New co-op farm offers community supported agriculture (CSA) scheme

A brand new co-operative farm is being set up in Larne in the beautiful walled garden at Drumalis with the aim of providing “good food for all forever”.

Founded by an inter-denominational group of Christians, Jubilee Farm will partner with people of all backgrounds and beliefs.

Co-operative Alternatives supported Jubilee Farm through the Hive project to set up as a Community Benefit Society, which will offer Northern Ireland’s first co-operative community-supported agricultural scheme.

“As an inter-denominational group, we’re setting up Jubilee Farm because we want to show that Christians can and should care for the environment.  Not only that, but we want to ground this conviction in a particular place and to serve a particular community, including those with different backgrounds and beliefs.  Ultimately, we’re setting up Jubilee Farm because we have hope for this wonderful world,” explained Jonny Hanson of Jubilee Farm.

He added that they chose the co-operative model as the fairest way to set up the enterprise: “We like the ethos of co-operation and therefore allowing interested people to have a say in how the organisation is run, and in raising capital, via a community share offer at a late date.”

The new co-op aims to provide good, affordable seasonal food to members and non- members, and selling surplus produce and Fairtrade food, hot drinks and products via the farm shop on the premises.

They are still in the early stages of development and plan to launch in the winter but they are holding their first fundraising event on September 9th from 4-6pm with a BBQ, live music plus tours of the walled garden. Those wishing to attend must register for BBQ tickets at

At the BBQ, people can also register for the Pig Club, which is hoped to start in January. With this, local people invest in a pig and pay a monthly subscription and at the end of the day, they get a quarter pig to put in the freezer.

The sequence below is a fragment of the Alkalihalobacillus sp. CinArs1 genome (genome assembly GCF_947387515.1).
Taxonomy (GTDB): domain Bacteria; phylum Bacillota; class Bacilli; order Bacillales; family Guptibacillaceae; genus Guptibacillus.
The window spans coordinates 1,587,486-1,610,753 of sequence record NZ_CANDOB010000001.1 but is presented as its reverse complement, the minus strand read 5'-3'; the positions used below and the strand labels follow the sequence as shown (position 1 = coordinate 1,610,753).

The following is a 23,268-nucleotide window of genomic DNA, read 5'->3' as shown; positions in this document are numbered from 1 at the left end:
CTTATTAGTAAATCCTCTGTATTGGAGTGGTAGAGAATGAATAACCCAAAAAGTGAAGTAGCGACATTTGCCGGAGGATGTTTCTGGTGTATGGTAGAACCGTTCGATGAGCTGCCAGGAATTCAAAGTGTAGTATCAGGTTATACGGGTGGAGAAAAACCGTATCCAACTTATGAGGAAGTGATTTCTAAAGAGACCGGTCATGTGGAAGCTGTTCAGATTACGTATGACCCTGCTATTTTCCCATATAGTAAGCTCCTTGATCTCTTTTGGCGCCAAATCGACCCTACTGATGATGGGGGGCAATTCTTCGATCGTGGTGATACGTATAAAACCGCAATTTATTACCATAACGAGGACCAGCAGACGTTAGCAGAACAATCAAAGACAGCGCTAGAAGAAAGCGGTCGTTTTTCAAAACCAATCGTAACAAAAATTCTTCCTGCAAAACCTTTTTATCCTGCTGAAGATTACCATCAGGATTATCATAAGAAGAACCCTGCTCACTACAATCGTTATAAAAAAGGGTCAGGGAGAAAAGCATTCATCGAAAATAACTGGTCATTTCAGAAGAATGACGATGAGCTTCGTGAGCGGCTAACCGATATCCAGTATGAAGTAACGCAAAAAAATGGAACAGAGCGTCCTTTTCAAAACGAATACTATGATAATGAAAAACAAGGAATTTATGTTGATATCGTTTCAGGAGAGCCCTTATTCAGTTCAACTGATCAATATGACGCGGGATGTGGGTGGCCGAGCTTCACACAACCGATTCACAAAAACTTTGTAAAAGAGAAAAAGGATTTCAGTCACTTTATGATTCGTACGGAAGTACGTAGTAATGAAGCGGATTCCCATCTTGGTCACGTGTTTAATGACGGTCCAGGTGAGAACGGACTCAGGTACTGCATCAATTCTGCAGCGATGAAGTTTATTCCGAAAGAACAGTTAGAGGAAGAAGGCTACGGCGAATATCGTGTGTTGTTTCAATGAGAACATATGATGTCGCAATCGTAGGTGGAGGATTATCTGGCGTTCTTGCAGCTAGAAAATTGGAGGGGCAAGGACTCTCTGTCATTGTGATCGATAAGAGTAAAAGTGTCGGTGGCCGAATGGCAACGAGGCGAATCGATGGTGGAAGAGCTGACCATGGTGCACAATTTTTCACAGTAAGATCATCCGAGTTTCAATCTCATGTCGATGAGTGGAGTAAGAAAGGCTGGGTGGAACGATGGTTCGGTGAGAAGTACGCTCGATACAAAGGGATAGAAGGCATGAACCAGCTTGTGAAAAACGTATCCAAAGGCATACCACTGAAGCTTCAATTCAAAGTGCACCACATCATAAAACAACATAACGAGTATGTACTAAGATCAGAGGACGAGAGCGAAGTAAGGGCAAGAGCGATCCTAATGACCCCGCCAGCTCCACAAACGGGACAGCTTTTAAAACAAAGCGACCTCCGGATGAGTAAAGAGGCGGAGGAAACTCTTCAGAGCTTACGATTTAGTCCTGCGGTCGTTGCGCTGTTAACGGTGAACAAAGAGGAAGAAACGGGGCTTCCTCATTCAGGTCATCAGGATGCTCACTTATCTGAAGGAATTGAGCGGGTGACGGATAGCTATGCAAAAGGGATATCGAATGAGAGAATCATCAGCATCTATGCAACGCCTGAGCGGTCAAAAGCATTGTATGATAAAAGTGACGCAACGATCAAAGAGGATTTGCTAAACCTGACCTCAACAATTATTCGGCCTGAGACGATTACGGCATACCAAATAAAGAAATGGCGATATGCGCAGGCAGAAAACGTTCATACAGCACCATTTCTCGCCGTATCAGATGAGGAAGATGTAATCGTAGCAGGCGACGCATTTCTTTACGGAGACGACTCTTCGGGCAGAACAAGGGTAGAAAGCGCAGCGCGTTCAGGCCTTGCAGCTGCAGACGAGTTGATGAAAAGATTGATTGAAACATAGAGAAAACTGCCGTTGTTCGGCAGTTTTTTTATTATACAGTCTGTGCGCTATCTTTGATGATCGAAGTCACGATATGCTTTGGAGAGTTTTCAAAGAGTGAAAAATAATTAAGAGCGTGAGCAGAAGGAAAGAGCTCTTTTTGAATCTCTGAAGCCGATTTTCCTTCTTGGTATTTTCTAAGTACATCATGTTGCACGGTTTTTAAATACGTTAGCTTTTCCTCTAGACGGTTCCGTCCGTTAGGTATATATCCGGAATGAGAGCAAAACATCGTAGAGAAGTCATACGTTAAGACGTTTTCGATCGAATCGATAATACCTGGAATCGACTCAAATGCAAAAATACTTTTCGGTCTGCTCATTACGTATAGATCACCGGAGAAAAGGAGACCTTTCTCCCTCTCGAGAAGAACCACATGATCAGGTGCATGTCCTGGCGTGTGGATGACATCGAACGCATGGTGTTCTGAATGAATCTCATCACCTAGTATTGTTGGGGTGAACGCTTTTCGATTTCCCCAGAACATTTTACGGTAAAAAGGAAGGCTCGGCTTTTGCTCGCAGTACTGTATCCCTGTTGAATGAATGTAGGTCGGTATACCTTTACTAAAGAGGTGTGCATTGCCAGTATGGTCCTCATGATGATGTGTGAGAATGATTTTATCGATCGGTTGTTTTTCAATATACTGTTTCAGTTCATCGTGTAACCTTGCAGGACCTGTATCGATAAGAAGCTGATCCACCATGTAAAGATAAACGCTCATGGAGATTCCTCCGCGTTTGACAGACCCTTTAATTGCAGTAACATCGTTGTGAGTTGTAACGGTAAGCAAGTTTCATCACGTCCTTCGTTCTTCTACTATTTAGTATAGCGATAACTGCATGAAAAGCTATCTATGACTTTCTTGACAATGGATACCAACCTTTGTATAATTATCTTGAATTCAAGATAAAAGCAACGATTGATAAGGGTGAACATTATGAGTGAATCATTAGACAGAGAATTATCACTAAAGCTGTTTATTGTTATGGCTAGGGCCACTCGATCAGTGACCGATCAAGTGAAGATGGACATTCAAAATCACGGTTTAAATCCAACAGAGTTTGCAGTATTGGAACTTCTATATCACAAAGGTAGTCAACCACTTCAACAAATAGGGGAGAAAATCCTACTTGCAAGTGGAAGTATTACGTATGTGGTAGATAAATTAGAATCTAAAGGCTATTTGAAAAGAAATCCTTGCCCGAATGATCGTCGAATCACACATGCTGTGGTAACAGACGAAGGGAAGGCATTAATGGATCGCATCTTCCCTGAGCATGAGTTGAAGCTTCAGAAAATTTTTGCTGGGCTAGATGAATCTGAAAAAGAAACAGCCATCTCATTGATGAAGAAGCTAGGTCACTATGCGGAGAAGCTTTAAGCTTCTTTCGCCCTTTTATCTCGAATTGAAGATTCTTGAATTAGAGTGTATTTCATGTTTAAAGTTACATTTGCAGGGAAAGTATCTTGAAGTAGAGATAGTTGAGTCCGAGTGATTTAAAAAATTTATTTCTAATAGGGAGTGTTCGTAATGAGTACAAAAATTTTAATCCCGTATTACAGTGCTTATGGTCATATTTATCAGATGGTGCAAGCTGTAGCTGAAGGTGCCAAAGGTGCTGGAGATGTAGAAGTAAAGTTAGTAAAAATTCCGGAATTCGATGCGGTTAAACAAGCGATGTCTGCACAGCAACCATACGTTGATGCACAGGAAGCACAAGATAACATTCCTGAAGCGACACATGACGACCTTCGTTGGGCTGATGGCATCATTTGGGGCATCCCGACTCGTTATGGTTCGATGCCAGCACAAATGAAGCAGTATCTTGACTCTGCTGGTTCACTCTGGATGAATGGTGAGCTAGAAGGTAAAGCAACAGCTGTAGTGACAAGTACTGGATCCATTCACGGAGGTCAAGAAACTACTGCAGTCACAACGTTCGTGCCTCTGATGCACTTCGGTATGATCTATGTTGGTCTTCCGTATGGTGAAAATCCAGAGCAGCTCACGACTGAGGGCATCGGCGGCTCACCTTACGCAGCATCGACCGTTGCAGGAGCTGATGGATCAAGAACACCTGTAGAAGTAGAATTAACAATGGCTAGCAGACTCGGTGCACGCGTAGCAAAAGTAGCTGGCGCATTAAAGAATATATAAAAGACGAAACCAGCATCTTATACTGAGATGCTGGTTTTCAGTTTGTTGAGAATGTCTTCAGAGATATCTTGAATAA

“This will be one of the first few examples of CSA in Northern Ireland where farmers and consumers share the risks, the responsibility and the rewards of farming,” explained Tiziana O’Hara of Co-operative Alternatives.

In addition to the agriculture scheme, Jubilee Farm also aims to provide practical, positive, and therapeutic opportunities related to food production for vulnerable individuals and groups in the local area, particularly adults with special needs, by selling care farming services four mornings per week.

They will also offer conservation education and engagement providing agricultural and environmental learning sessions, for individuals, families, schools, churches and community groups.

Co-operative Alternatives can offer support and advice to groups like Jubilee Farm hoping to set up as a co-op. The Hive is a UK-wide cross-sectoral programme of support for co-ops and community businesses. From renewables to retail, sports to social care, The Hive can support your organisation with online advice and direct support, including one-to-one advice, group advice, peer mentoring and skills training.

For further information on co-operative development contact Tiziana O’Hara at